A Bumble Bee? A Bird? No, a Moth!

July 11th, 2007

The other day I was working near the garden, and heard a soft rustling sound as a “Bumble Bee” flew around some flowers.  But I looked up, because the “Bumble Bee” wasn’t buzzing… in fact, it was a moth!  This is a small moth that resembles a hummingbird in its flight, and is called the Snowberry Clearwing Moth– also sometimes called the Bumble Bee Moth for it’s coloration and resemblance to the real thing.  This coloration may serve as a mimic for protection from predators.  It was a fast little moth, but I had the camera and snapped off a bunch of pictures.  I have seen different Hummingbird Moths in the past, but not this particular type, even though it is common in Missouri. They are in the Sphinx moth family.  I’m not sure where the Snowberry part of its name comes from, but you can see the clear wings below.

Here the Snowberry Clearwing is hovering in flight above some Milkweed flowers.  You can see the long proboscis curled up before he darts in to sip from another flower. 

 Snowberry Clearwing Hummingbird Moth

Here is a top view… It was so fast that only a few pictures turned out, but it was fun to watch the little guy!

Snowberry Clearwing Hummingbird Moth


6 Responses to “A Bumble Bee? A Bird? No, a Moth!”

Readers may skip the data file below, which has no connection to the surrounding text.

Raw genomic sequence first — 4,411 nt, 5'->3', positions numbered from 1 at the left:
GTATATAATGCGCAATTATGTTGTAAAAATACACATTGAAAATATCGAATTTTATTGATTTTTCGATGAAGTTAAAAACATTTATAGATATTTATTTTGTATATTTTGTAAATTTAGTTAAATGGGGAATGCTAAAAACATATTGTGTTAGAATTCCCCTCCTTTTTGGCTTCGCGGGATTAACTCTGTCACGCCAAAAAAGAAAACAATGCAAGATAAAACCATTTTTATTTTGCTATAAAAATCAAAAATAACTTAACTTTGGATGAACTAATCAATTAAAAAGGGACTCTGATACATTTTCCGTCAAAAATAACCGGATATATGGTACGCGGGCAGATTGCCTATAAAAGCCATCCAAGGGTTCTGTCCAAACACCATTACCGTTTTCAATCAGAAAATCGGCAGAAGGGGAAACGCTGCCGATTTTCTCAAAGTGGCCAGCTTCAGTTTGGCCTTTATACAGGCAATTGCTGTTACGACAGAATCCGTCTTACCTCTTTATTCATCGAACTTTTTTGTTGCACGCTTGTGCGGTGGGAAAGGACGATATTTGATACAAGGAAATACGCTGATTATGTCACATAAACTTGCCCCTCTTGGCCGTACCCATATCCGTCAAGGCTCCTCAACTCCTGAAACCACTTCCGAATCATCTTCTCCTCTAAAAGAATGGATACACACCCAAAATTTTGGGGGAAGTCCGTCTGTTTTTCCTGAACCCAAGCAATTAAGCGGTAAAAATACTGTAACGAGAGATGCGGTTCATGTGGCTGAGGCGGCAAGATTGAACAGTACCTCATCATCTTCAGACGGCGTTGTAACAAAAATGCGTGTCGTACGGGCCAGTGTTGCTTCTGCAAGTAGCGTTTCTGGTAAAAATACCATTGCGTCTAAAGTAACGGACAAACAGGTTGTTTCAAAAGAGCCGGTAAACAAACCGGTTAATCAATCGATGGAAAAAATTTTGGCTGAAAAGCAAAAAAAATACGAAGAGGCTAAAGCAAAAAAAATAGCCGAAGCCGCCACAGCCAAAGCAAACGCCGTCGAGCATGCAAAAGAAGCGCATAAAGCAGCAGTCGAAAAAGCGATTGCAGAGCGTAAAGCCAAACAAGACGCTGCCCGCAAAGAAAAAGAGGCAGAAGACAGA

1. I’ve seen a few of those amidst the wildflowers in my Missouri woods too.

  2. Hi Pablo- Thanks for your comment… My goodness, you do have some woods don’t you!? And your site is wonderful… I can hardly believe how much rain you’ve had. We have been so dry the past month. I’ll put a link on the site to your place. Thanks for visiting!

  3. shelly

    we have just started seeing these here in Nova Scotia Canada

  4. Hi Shelly! I didn’t know they were all over the continent… and I would love to visit Nova Scotia!

  5. MeanChristine

    Wow, I saw one of these for the first time at my house in Delaware. I was so confused as to what it was. All I knew was it was fascinating and beautiful.

  6. Hi- Yes it’s really neat to see them… and kind of rare I think. Thanks for coming by :)

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